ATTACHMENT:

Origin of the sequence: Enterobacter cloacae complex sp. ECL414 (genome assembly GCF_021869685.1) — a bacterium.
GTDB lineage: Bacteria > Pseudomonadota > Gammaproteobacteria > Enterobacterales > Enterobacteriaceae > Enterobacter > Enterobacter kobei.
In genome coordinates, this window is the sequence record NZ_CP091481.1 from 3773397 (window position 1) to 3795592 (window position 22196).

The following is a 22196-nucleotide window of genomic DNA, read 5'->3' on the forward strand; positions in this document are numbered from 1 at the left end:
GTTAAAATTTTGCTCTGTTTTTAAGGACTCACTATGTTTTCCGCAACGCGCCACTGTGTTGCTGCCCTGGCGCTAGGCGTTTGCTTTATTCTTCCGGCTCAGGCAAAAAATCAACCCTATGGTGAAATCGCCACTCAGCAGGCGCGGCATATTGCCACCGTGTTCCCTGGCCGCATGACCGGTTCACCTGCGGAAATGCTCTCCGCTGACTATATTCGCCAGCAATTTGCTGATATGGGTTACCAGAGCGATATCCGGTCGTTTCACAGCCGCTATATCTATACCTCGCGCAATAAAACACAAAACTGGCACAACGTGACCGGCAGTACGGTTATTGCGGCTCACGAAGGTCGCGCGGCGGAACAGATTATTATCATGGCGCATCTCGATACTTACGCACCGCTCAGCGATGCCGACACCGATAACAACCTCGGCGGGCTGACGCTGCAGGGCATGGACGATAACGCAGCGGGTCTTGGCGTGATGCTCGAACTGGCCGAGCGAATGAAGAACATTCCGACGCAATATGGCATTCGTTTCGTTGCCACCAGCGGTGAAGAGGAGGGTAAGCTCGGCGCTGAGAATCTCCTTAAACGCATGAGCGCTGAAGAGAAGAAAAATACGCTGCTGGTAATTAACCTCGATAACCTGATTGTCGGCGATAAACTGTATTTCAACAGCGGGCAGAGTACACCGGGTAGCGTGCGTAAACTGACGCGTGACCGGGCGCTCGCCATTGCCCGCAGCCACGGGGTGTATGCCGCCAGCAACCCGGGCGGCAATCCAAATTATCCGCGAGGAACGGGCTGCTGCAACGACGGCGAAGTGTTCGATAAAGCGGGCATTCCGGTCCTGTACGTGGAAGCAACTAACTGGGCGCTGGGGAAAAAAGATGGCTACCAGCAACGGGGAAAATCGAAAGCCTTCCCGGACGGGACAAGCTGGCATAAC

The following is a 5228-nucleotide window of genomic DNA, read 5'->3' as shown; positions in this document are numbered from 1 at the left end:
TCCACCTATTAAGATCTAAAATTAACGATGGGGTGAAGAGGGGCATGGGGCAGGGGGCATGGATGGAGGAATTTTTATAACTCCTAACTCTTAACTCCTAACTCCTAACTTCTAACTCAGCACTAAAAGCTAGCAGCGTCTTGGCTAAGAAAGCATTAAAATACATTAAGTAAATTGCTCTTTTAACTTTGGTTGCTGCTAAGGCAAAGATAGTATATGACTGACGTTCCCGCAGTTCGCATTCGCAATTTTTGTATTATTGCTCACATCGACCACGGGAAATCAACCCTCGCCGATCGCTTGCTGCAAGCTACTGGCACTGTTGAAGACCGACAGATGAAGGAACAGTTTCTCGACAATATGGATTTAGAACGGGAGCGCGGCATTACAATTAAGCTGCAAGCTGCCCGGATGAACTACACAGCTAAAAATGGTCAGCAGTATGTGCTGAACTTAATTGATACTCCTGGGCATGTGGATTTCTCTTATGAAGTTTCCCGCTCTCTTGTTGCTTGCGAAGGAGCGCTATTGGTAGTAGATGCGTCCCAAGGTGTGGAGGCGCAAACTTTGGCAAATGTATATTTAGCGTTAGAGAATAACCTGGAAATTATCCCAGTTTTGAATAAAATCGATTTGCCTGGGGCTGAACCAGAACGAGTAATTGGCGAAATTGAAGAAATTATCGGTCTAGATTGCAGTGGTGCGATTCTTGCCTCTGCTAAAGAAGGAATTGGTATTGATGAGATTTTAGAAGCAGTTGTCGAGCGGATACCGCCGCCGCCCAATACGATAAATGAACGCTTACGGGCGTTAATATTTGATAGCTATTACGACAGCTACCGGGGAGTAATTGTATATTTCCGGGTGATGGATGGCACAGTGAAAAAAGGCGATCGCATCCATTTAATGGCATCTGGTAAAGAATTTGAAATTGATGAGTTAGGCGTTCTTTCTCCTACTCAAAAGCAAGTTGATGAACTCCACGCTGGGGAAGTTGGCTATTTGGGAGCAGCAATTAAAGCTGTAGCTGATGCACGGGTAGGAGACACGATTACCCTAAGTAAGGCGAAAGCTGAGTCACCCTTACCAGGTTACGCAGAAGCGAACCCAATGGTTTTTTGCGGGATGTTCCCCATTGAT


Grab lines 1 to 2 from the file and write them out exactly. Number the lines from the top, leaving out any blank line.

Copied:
Origin of the sequence: Enterobacter cloacae complex sp. ECL414 (genome assembly GCF_021869685.1) — a bacterium.
GTDB lineage: Bacteria > Pseudomonadota > Gammaproteobacteria > Enterobacterales > Enterobacteriaceae > Enterobacter > Enterobacter kobei.